Mohler: Churches that embrace homosexuality deny Scripture

by Jeff Robinson, posted Monday, June 19, 2006 (12 years ago)

LOUISVILLE, Ky. (BP)--The issue of whether or not the church should embrace homosexuality comes down to its acceptance or denial of the authority of Scripture, R. Albert Mohler Jr. told a national television audience on CNN’s "Larry King Live" on June 15.

The church is called lovingly to confront the sin of homosexuality and all other sins with the good news of the Gospel of Jesus Christ, said Mohler, president of Southern Baptist Theological Seminary in Louisville, Ky.

“The first thing [to consider is] whether or not as Christians, God has set a standard to which we are obligated,” Mohler said. “The issue is, always has been and always will be, the authority of Scripture.

“The Scripture very clearly tells us that our Creator has a purpose for our sexuality and that homosexuality among other sins is a violation of that purpose, and so love compels us to tell people the truth and also, as we understand the depth of their struggle with this, to tell them that there is a way out."

Mohler and six other panelists addressed the topic of homosexuality in the church. Panelists included Gene Robinson, the first openly homosexual Anglican bishop; Andrew Sullivan, a homosexual and a Time magazine columnist; Jo Hudson, a lesbian who pastors the Cathedral of Hope in Dallas; David Anderson, president and CEO of the Anglican American Council; Michael Manning, a Roman Catholic priest; and Frank Griswold, presiding bishop of the Episcopal Church USA (ECUSA).

Homosexuality and the church have been a prominent topic in the news of late in light of the Episcopal Church's annual meeting in Columbus, Ohio. Three years ago the Episcopal Church ordained Gene Robinson in New Hampshire as the first openly homosexual bishop in the denomination’s long history. The denomination is deeply divided over the ordination of homosexuals and some analysts predict a split.

Hudson, a United Church of Christ minister who pastors one of the largest homosexual congregations in America, said God created her as a homosexual and thus being in a same-sex relationship is “wholly and completely” natural.

“I have a wonderful, living, dynamic relationship with God,” Hudson said. “And I know, in the core of my being, that the most natural way for me to be is exactly who I am.”

Mohler said he sympathizes with the desire of anyone who wishes to know God, but that a church that fails to follow Scripture and instead celebrates diversity is bound to celebrate sin.

“[T]he Gospel is about repenting of sin, not celebrating it,” Mohler said. “A church that buys into the logic of [celebrating a diversity of views on sexuality] is a church that's obligated to ordain homosexuals openly and unrepentant or anyone else because it has moved away from the clear authority of Scripture.

“A church that worships diversity is a church that's destined to accept a death knell, because the church itself is grounded in truth. The true church always celebrates the truth."

Sullivan, an openly homosexual Catholic, accused evangelicals of forcing their own interpretation upon Scripture to prove the sinfulness of homosexuality. He pointed out that the Old Testament prescribes the death penalty for homosexuals.

“I say the Scripture is clear and Scripture says that I should be put to death,” Sullivan said. “The very verse that says that ‘[You] shall not lie with another man as one does with a woman,’ says that I should face the death penalty. That's clear.... Why is that not taken seriously?”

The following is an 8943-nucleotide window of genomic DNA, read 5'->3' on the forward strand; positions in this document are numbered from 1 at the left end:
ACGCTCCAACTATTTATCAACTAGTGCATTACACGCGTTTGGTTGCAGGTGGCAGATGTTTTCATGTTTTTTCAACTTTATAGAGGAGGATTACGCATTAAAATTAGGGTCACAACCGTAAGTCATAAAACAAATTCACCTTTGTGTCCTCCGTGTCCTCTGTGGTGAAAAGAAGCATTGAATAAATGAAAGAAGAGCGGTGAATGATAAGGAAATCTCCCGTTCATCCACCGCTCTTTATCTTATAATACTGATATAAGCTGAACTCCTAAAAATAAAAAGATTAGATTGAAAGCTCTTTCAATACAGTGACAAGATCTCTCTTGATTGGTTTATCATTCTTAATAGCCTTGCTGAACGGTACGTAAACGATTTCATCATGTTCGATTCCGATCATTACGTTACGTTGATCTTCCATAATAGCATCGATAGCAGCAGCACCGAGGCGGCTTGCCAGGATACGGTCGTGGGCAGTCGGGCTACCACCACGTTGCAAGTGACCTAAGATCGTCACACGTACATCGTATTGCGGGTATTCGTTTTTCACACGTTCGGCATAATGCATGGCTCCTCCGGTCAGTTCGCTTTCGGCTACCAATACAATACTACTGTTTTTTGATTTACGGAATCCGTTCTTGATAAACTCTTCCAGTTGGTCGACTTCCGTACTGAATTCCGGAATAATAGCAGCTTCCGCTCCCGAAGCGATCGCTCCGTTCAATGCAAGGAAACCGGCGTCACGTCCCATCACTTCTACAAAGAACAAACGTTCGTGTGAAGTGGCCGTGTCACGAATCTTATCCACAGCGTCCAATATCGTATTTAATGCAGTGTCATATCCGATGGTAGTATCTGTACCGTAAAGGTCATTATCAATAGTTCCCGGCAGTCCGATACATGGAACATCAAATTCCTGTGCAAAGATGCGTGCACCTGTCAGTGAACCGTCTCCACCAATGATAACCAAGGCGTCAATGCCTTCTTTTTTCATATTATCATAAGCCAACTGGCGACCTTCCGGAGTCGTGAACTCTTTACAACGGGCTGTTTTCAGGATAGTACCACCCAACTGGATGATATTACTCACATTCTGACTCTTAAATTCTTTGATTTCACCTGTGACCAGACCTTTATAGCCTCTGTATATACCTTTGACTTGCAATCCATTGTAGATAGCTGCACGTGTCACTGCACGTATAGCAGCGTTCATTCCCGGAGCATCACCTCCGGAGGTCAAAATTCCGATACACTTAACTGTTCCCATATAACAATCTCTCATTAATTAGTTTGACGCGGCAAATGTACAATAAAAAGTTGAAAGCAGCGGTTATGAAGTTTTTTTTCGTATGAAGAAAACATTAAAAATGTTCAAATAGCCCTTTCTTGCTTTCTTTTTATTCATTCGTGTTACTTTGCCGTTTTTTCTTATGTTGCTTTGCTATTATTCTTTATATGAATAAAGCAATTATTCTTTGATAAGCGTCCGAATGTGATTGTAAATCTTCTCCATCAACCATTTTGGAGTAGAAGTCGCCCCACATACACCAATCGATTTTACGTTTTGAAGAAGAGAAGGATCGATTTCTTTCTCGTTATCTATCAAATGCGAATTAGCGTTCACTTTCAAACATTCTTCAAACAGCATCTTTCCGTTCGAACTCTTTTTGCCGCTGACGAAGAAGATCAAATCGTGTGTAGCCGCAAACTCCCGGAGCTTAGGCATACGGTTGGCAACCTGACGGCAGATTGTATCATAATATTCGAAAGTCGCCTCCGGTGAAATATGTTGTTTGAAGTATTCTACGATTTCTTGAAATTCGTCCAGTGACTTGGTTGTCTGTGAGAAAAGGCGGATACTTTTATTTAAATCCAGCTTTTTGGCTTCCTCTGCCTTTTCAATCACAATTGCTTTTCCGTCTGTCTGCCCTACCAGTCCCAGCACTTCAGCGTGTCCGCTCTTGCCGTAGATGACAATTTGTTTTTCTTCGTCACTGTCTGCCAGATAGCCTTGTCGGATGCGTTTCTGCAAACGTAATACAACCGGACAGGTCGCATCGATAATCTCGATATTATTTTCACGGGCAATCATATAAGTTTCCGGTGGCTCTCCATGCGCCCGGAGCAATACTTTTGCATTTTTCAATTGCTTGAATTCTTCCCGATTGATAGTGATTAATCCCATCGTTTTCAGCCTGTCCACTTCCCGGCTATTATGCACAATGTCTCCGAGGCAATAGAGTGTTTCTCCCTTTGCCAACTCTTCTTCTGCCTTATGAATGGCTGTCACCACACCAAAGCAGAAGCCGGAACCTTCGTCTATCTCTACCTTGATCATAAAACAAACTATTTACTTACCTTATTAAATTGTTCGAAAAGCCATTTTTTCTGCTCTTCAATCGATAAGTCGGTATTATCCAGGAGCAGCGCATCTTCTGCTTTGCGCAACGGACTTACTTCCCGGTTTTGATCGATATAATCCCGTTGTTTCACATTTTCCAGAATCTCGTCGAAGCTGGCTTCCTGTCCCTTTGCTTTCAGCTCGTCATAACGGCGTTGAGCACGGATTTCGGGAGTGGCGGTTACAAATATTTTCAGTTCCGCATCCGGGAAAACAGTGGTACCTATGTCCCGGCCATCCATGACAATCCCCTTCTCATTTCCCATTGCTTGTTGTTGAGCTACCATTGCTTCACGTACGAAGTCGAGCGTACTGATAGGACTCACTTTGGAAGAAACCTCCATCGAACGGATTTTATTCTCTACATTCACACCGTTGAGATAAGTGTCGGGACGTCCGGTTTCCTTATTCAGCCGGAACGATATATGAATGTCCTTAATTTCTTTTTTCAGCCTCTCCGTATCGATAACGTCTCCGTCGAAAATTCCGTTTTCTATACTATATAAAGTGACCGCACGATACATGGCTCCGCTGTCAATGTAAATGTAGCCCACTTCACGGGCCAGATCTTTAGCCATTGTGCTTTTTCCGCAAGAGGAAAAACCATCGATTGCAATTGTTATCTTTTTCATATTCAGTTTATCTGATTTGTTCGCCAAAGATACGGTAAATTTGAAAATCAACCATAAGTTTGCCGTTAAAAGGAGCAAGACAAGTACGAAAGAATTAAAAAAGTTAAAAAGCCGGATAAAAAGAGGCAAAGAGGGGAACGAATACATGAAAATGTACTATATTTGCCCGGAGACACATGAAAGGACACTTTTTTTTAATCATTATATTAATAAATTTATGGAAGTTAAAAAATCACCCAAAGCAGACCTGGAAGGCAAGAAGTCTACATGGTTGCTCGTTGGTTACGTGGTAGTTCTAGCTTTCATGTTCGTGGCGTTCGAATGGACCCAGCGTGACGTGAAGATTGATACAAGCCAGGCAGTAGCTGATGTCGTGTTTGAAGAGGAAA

But Mohler pointed out the importance of understanding Scripture within its proper context. The death penalty for homosexuality was given as a law for Old Testament Israel, he said. With the advent of the new covenant, Christ has now borne the death penalty in the place of sinners and thus the theocratic laws that governed Old Testament Israel are no longer binding, Mohler said.

Although homosexuals no longer face capital punishment, their behavior is still sin according to the Bible, he said. The majority of Christians throughout history have understood the Bible this way, he said.

“There is always the danger that we will read our interpretation of Scripture,” Mohler said. “That's why for one thing we're dependent upon how Christians have read the Scriptures for centuries in which there has been a universal consensus about what the Scriptures had to say about sexuality.”

Robinson said Christians must follow Jesus' example in continually "reinterpreting Scripture." He said the key to Christianity is what is “in one’s heart” and that Jesus would embrace homosexuals just as they are.

“We follow a person [Jesus] who was always reinterpreting Scripture and letting people know that it's the spirit of what's going on in one's heart that is the real key and when he said ‘love one another as I have loved you,’ it means that we need to be moving to the margins, doing justice work, working against racism,” Robinson said.

“[These are] all kinds of things that Jesus would be doing in this day and time. I have no question in my mind that Jesus considers me beloved -- just as I am.”

Mohler, though, said Scripture is clear in teaching that homosexuality is a sin. Christians merely are sinners who have been saved by God’s grace from not only homosexuality but also from various other sins, Mohler said. Thus, there is forgiveness for homosexuals and sinners of all types through faith in Jesus Christ, he said.

“I know the one thing that must not change is this: as one sinner saved by grace to other sinners, I say come to Jesus Christ and come no newness of life,” Mohler said. “It will change your sex life ... It will change every dimension of your life ... by the grace and mercy of God.”


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